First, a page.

- Over 600,000 Israeli citizens are being processed by the Collection Authority for inability to pay back debts
- The average Israeli family has an ongoing debt of over 60,000 NIS (not counting mortgages)
- Personal debt in Israel is up 7.5% from last year
Advertising for loans, whether through huge ads on billboards and buses or through SMS’s to personal phones, has become more and more aggressive, and in parallel more and more families are plunging into the cycle of debt.
Incessant radio ads promote buying lottery tickets so that “Ariella” will call and award us with half a million shekels. Another dangerous life-line thrown to desperate souls.
Meantime, the Economics Committee in the Knesset is busy setting up a system to track the credit rating of each citizen in order to determine the size of the next loan the bank will be authorized to extend.
This uncontrollable debt, coupled with the insufficient funds being set aside for the future long life of our pensioners, spells disaster for personal financial security for the public.
Financial instability leads to marital breakdown, stress and suffering for parents and their children and even more pressure on the understaffed welfare authorities.
What needs to be done?
From my experience working with families in debt, I reached the conclusion that hope lies only with the youth. We need to educate them from the moment they open their first bank account, never to get into overdraft and debt.
I founded Chaim BePlus, a non-profit organization, with the mission to educate young Israelis in financial responsibility.
This includes getting the right information before choosing a career, reading and understanding bank and credit card statements, knowing how to make a budget and save for the future.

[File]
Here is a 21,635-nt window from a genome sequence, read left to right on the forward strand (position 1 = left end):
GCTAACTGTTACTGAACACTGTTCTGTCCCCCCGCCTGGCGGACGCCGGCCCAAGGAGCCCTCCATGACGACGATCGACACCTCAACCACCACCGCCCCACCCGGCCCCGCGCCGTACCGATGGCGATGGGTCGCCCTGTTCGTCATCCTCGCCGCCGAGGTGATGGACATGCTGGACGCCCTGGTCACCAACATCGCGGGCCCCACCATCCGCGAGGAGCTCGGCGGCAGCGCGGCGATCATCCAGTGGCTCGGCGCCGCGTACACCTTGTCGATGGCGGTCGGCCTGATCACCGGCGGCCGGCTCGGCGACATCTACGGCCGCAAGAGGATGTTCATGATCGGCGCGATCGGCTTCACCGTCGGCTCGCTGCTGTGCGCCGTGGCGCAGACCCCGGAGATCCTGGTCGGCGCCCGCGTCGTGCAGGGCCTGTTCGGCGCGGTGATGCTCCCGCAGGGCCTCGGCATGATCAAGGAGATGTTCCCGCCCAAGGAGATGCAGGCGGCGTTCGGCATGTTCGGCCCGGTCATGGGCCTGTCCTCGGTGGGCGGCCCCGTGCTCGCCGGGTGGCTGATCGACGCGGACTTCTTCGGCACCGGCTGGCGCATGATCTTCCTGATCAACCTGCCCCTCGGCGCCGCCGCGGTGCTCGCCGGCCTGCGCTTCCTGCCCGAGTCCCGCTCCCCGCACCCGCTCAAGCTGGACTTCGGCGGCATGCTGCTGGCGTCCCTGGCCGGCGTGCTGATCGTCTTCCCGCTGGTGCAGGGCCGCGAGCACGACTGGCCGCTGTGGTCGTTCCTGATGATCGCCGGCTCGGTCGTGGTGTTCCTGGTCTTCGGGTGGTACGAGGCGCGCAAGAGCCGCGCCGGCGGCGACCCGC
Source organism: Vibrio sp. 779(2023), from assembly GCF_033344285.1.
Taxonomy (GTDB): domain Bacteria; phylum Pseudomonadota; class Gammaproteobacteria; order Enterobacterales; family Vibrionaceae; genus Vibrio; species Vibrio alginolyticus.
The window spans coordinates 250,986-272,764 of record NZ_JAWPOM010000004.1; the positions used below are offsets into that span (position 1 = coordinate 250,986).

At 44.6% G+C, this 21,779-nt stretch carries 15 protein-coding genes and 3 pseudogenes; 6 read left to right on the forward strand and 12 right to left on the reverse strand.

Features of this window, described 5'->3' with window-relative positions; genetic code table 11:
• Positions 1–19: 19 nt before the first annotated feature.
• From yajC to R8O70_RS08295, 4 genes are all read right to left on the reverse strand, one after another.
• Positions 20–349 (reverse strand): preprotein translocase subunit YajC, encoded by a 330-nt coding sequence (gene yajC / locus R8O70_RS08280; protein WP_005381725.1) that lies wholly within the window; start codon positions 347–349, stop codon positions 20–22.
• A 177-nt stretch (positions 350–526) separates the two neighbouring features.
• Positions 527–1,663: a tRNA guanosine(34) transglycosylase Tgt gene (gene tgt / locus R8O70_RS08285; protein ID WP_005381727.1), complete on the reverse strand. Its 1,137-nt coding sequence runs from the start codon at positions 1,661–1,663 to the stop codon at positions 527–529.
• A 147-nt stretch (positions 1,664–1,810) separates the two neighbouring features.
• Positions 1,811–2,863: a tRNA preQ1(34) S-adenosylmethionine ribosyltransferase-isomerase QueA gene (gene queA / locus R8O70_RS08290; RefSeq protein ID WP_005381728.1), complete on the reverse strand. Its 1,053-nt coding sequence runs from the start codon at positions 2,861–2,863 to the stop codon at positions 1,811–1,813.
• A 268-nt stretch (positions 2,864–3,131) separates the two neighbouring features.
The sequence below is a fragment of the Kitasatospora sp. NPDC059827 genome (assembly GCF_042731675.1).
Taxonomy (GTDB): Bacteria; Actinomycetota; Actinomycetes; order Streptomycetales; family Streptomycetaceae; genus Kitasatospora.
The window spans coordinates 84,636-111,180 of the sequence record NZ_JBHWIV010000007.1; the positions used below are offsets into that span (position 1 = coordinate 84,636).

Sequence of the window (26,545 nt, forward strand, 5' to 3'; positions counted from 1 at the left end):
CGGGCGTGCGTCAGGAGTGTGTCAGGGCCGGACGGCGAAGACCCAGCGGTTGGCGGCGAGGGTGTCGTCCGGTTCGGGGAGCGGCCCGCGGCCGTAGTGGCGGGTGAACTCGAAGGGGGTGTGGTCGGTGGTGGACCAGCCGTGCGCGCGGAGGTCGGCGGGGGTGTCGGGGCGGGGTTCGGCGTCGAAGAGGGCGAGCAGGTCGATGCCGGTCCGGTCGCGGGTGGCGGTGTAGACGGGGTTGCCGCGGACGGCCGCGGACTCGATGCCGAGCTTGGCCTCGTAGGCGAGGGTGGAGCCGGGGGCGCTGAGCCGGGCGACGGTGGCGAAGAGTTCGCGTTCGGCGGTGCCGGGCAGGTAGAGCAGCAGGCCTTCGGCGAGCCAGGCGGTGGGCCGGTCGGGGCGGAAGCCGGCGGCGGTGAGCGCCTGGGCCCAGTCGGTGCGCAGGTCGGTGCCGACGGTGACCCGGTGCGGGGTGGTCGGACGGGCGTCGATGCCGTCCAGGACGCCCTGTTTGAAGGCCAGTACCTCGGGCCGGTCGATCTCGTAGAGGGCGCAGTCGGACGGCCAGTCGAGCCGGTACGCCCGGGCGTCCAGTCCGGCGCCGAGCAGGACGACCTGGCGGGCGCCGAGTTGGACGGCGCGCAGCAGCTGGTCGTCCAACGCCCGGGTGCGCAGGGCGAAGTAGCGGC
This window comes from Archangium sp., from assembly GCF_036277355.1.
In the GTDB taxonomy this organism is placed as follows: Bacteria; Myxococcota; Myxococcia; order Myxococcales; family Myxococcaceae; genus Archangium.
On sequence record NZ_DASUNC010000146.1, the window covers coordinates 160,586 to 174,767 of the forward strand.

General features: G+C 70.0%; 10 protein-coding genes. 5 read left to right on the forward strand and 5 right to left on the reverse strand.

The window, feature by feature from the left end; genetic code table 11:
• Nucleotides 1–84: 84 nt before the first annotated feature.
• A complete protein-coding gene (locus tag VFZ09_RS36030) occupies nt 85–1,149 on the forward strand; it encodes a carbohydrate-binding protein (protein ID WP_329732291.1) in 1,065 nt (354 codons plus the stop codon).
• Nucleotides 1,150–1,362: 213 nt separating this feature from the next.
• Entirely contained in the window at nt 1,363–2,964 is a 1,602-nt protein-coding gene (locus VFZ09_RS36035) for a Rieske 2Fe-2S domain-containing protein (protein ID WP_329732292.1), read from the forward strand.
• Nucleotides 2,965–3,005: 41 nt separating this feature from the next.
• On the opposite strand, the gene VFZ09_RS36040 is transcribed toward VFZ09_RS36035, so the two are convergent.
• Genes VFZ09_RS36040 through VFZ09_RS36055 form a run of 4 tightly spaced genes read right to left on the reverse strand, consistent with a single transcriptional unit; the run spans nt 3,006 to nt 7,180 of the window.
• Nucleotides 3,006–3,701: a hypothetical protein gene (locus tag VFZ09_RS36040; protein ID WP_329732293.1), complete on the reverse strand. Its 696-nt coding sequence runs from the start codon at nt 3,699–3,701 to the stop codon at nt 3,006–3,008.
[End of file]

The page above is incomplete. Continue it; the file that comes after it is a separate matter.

Chaim BePlus trains talented college students to be financial mentors. They teach our courses and are role models for the participants who are Grade 11-12 high school students and Sherut Leumi girls.
In a class I sat in on last week in Ashdod in Grade 12, every boy had a credit card which he said “impressed the girls” and not one was following the statements or knew how to access them. In another session I observed with Sherut Leumi, one girl said “isn’t it a pity to have money lying in the bank when you can spend it all in the mall?” These kids obviously need a lot of guidance, and are not getting it at home or in school.
At the end of the course, the participants send us feedbacks and write what habits they have acquired like lowering their expenses, thinking twice before buying something, checking their bank statement on-line and making sure they don’t fall into “minus”. The success of the program lies in the special relationship between the mentors and the mentees who are close in age, which inspires them to change their habits.
Many people say to me that it’s impossible to manage in Israel, but I see the young people in our organization learning how to succeed and become independent. This means working and earning money from your teenage years; saving money from your army salary and other gifts that come along; eating sandwiches from home and not buying impulsively at every corner; learning how to substitute cheaper versions of things you want; not succumbing to social pressure and keeping up with the Cohens; learning how to negotiate and exercise your rights; adjusting your standard of living to your income level, especially when you first get married.
Chaim BePlus is funded in part by the participating schools, and mainly by private donors who are interested in supporting programs which prevent poverty and promote personal responsibility.
You wouldn’t let a young person drive a car without a license; similarly no one should be able to have bank accounts without learning the dangers of loans, paying interest and going bankrupt.
Since 2006, Chaim BePlus has reached 10,000 young people, and our amazing team of mentors aim to reach many more and lead the “plus” revolution in Israel.